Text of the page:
German shareholder association to press ahead with governance audit at Deutsche Bank

Move comes amid a damning report from the regulator regarding the Libor scandal

German shareholder association DSW is pressing ahead with a plan to have Deutsche Bank audited to find out whether the bank’s governance has been strengthened to prevent future scandals like Libor rigging.

At Deutsche’s annual general meeting (AGM) last May, a shareholder proposal from the DSW seeking the audit failed to get majority support. It got 14.35% of the votes cast, including those from two big institutional investors – PGGM of the Netherlands and Canada’s British Columbia Investment Management Corp (see previous report).

But as DSW already represented more than €100,000 worth of share capital in Deutsche going into the AGM, the association may legally request a Frankfurt court to initiate the audit. “We’re preparing the request this week and after the BaFin report, we feel very good about its chances of success,” DSW Vice President Klaus Nieding told German news agency DPA. DSW spokesman Jürgen Kurz later clarified that the request would be filed by this autumn.

Nieding was in any case referring to a new report by German financial regulator BaFin showing that the Libor scandal occurred because of negligence on the part of several former and current bank executives. BaFin also blasted the executives for failing to take its investigation into the Libor scandal seriously.A month before the AGM, Deutsche was fined a record $2.5bn (€2.3bn) for the Libor scandal and ordered to dismiss seven staff. Then about ten days after the AGM, Anshu Jain was asked to resign as Chief Executive. The reason: Jain was in charge of Deutsche’s investment banking division when the alleged Libor rigging happened. He was replaced by John Cryan, a former Chief Financial Officer of Swiss bank UBS.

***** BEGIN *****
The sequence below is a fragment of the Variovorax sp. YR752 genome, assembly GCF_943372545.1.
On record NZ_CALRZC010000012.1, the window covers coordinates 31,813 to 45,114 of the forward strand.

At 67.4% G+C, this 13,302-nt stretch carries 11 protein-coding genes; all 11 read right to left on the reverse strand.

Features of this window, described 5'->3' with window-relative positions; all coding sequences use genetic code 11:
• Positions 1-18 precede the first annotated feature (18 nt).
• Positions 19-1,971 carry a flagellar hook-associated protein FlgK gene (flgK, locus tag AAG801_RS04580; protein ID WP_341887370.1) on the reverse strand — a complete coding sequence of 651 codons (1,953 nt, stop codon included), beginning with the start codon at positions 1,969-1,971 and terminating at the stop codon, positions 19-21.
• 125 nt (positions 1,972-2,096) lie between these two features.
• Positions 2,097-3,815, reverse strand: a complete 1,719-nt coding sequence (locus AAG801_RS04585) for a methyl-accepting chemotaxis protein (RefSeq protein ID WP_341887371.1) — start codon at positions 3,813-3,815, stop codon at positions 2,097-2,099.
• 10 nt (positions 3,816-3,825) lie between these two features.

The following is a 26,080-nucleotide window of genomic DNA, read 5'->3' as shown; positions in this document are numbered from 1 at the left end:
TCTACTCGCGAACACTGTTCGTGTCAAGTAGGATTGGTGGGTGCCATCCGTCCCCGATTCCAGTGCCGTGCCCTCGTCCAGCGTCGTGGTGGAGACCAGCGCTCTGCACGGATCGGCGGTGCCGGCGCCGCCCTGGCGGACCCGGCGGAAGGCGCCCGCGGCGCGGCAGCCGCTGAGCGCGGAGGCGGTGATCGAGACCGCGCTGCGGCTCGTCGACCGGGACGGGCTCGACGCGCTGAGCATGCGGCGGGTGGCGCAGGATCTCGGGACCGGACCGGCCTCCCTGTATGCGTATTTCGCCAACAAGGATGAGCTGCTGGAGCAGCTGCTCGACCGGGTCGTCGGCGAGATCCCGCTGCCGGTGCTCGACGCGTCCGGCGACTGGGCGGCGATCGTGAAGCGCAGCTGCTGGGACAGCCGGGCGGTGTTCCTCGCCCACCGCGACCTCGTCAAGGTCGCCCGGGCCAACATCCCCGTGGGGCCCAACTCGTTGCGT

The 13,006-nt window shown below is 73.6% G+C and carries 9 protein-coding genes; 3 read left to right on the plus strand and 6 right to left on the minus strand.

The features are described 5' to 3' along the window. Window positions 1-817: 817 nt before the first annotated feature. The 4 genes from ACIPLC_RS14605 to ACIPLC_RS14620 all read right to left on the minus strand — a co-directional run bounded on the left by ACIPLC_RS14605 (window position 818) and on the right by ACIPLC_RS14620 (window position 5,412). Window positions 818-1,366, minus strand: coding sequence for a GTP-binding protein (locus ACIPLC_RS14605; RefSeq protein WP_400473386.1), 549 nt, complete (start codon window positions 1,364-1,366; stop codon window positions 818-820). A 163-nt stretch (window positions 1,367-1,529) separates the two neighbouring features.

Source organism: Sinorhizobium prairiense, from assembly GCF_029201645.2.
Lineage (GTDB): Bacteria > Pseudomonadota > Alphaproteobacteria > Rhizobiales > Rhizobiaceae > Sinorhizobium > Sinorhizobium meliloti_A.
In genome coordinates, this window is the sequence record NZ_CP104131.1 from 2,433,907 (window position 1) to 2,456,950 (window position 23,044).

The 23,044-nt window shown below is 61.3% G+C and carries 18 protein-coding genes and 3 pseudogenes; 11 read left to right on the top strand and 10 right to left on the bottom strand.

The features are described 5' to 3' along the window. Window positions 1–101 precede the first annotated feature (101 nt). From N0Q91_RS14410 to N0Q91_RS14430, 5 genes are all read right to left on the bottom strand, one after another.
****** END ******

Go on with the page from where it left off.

Responding to the BaFin report, Deutsche downplayed its importance. “It contains statements taken out of context. And since the scandals broke, we have taken steps to address the concerns about negligence. It would therefore be wrong to draw conclusions about the bank or a particular manager,” the bank said.

If the Frankfurt court accepts DSW’s request for an audit, it will name the company that will carry it out. DSW had wanted BDO, an accounting firm and business consultancy also based in Frankfurt. All told, the DSW has 25,000 retail and institutional investors in Germany as members.

Asked why the DSW wanted the audit after Jain’s resignation, Kurz said executives were still working at Deutsche who were there during the Libor scandal. “If the bank were to voluntarily agree to an audit, our move wouldn’t be necessary. We still see people at the bank who are part of the old culture. And the effort to change that culture still has not borne fruit,” said Kurz.